World’s third-highest

India now has the world’s third-highest number of novel coronavirus cases behind Brazil and the United States, at nearly 700,000, according to the latest data, as the outbreak shows no sign of slowing.

India has seen eight times the number of cases as China, which has a similar-sized population and is where the virus originated late last year.

Late on Sunday, India cancelled the planned reopening of the Taj Mahal, citing the risk of coronavirus infections spreading in the city of Agra from visitors flocking to see India’s most famous monument.

Agra, site of one of India’s first big clusters of the virus, remains the worst-affected city in Uttar Pradesh, the country’s most populous state.

Not since the Spanish flu

Officials are closing the border between Australia’s two most populous states from Tuesday for an indefinite period as they scramble to contain an outbreak of the coronavirus in the city of Melbourne.

The decision marks the first time the border between Victoria and New South Wales has been shut in 100 years. Officials last blocked movement between the two states in 1919 during the Spanish flu pandemic. Victoria’s only other internal border, with South Australia state, is already closed.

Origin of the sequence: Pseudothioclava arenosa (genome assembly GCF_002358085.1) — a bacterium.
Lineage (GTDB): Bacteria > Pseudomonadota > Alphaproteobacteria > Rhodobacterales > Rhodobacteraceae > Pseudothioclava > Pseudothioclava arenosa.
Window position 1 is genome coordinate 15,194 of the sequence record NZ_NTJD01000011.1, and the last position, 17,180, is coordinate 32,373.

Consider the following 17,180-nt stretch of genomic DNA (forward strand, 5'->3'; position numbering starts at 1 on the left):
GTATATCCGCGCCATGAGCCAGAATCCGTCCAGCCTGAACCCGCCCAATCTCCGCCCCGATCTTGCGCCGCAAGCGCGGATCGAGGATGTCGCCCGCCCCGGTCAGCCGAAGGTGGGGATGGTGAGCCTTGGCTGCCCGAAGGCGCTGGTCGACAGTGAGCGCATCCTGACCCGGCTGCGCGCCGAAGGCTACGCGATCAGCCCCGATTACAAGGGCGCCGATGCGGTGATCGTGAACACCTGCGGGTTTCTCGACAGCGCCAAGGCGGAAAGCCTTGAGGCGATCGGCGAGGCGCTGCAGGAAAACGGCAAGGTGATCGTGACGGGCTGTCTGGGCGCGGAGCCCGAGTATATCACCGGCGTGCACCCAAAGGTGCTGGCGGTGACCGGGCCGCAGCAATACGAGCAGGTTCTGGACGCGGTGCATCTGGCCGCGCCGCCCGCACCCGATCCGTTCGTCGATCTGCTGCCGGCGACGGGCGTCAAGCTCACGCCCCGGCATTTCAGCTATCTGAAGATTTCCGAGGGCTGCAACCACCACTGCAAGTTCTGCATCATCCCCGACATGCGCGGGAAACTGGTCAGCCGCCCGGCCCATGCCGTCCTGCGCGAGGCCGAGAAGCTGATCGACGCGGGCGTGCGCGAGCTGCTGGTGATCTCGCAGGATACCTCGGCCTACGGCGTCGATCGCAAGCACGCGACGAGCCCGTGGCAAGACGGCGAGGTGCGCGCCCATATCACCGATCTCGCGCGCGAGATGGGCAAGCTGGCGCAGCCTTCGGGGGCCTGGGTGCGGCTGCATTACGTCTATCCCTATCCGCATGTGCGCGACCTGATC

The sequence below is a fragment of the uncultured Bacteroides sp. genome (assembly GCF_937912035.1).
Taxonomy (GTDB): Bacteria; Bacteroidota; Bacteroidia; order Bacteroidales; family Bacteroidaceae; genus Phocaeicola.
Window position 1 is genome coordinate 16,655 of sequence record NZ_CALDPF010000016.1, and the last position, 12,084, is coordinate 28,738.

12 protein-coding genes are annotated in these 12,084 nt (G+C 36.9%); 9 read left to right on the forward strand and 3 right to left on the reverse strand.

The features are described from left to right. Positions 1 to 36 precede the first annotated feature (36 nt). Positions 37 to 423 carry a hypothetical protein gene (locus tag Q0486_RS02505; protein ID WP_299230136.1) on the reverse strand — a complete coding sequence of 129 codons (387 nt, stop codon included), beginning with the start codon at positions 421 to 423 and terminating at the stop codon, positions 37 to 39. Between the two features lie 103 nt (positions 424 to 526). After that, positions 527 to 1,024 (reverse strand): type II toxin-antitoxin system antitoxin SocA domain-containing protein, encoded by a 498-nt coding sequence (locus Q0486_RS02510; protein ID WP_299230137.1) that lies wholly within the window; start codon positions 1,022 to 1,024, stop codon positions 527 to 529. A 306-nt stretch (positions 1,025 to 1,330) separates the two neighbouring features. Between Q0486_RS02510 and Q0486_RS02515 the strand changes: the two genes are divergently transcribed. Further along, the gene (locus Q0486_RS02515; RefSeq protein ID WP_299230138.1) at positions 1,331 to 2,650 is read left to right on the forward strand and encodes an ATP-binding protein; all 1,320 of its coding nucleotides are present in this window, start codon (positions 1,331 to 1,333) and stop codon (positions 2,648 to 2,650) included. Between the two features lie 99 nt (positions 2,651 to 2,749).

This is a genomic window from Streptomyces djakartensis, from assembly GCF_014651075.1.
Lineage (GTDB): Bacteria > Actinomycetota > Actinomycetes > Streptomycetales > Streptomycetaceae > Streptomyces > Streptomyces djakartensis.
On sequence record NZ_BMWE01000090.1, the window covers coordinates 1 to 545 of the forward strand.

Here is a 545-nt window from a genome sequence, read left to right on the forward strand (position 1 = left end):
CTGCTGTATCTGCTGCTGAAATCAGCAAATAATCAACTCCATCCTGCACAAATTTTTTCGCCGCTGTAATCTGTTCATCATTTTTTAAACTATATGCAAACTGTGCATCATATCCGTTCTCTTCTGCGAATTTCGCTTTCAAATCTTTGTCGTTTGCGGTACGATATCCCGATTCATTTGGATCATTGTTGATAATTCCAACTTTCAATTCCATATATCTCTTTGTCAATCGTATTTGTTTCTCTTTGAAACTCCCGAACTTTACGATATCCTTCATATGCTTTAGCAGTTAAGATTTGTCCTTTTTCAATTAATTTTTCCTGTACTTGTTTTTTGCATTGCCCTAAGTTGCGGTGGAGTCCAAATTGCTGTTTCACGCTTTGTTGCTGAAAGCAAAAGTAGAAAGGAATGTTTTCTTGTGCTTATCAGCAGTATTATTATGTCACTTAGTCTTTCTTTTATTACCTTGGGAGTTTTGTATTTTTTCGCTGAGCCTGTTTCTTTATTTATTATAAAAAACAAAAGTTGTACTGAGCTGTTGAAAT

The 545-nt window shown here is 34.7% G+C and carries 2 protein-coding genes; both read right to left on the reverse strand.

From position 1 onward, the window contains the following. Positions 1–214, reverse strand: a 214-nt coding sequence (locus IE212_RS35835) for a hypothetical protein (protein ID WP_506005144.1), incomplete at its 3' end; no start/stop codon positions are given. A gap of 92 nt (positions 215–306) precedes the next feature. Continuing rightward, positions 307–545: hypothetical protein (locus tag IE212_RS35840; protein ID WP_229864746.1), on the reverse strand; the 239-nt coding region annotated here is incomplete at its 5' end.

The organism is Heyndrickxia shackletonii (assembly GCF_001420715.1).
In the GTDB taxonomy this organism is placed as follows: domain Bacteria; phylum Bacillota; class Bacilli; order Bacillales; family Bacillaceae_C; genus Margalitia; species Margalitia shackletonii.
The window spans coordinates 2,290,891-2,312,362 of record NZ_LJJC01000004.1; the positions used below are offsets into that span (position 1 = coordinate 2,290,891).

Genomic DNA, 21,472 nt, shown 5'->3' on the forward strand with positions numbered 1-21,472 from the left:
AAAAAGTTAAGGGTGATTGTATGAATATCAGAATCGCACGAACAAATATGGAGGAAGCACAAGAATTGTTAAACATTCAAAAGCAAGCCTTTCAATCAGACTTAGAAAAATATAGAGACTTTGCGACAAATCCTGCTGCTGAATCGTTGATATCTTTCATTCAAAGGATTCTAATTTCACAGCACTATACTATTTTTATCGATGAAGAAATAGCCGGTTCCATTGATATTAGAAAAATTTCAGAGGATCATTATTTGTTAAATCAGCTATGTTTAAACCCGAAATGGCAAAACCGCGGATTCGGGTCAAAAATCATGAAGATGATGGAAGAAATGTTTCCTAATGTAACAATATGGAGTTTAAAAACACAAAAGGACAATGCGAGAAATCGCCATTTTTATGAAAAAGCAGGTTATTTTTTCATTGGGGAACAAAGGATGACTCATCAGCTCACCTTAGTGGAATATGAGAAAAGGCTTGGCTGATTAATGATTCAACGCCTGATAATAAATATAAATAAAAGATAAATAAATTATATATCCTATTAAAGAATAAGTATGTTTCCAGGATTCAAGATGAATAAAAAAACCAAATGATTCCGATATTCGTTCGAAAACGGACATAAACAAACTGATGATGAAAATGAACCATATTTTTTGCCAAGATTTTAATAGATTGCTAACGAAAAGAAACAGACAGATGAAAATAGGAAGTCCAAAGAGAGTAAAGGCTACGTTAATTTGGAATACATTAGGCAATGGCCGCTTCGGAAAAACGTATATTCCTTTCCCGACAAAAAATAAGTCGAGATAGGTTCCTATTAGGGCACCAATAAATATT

The number of COVID-19 cases in Melbourne, Victoria’s capital, has surged in recent days, prompting authorities to enforce strict social-distancing orders in 30 suburbs and put nine public housing towers into complete lockdown.

Hydroxychloroquine and HIV drugs off the table

The WHO said on Saturday that it was discontinuing its trials of the malaria drug hydroxychloroquine and combination HIV drug lopinavir/ritonavir in hospitalised patients with COVID-19 after they failed to reduce mortality.

The setback came as the WHO also reported more than 200,000 new cases globally of the disease for the first time in a single day.

The U.N. agency said the decision, taken on the recommendation of the trial’s international steering committee, does not affect other studies where those drugs are used for non-hospitalised patients or as a prophylaxis.

Kicking in place

Soccer-mad Argentines in the farmbelt city of Pergamino have devised a clever way to keep playing while avoiding risk of spreading COVID-19: a human foosball pitch with zones for each player to avoid physical contact.

The game, known as “metegol humano” divides the pitch into rectangular zones with white lines limiting where a player can move – helping to enforce social distancing, though limiting slide tackles or pitch-length dribbles with the ball.

Two teams of five players – a goalkeeper, a defender, a midfielder and two forwards – can take part, said Gustavo Cuiffo, a creator of the project.

Seen from above, the demarcated court resembles a large foosball table – though with real people and no swivel handles.

“It is the first time I have kicked in several months,” said Gustavo Santapaola, who took part in a match at the Play Fútbol ground. “I honestly tell you, I am excited.”

(Compiled by Karishma Singh; Editing by Robert Birsel)